Microsoft is moving its Edge Windows browser to Google’s open source Chromium rendering engine. The move will mean Edge will be far more compatible with websites, but Microsoft will also be able to contribute to the underlying code of the Chrome browser and ensure it improves on Windows 10. Google has welcomed Microsoft’s move in a statement to The Verge.
“Chrome has been a champion of the open web since inception and we welcome Microsoft to the community of Chromium contributors,” says a Google spokesperson. “We look forward to working with Microsoft and the web standards community to advance the open web, support user choice and deliver great browsing experiences.”
Mozilla will continue with Firefox and the open web
While Google is welcoming the move, Mozilla isn’t at all. “This just increases the importance of Mozilla’s role as the only independent choice,” says a Mozilla spokesperson in a statement to VentureBeat. “We are not going to concede that Google’s implementation of the web is the only option consumers should have. That’s why we built Firefox in the first place and why we will always fight for a truly open web.”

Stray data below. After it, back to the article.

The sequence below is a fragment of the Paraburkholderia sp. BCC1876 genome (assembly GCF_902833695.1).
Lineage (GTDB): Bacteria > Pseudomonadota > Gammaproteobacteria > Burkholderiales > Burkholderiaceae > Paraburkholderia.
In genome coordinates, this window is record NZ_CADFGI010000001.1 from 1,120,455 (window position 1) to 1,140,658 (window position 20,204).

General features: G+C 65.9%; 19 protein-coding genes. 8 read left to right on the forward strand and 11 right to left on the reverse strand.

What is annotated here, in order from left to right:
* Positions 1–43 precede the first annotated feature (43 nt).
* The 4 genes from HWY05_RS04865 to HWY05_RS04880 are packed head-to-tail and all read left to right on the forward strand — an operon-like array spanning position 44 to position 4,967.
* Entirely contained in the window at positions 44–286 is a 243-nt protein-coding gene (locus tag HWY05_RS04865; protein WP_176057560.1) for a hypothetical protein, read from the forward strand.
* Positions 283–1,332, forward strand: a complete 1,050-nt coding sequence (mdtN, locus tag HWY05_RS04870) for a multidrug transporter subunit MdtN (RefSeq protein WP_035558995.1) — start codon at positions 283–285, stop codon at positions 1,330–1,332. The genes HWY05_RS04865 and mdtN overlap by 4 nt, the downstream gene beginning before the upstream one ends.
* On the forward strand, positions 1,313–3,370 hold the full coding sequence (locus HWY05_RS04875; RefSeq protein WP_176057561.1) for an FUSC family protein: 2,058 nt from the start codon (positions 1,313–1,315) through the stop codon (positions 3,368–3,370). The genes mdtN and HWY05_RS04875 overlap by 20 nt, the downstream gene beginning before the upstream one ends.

While Microsoft and Google seem to be aligned, it’s still not clear whether Google will create a Windows Store version of Chrome. Microsoft continues to have policies that restrict store apps to its own rendering engine, which will now be Chromium-based in the future. As it stands, Windows 10 devices running in S Mode cannot install Chrome unless S Mode is disabled as it’s not available in the Windows Store. Microsoft and Google probably have some more making up to do until we ever see a version of Chrome in the Windows Store.
Update, 2:40PM ET December 6th: Article updated with Mozilla comment.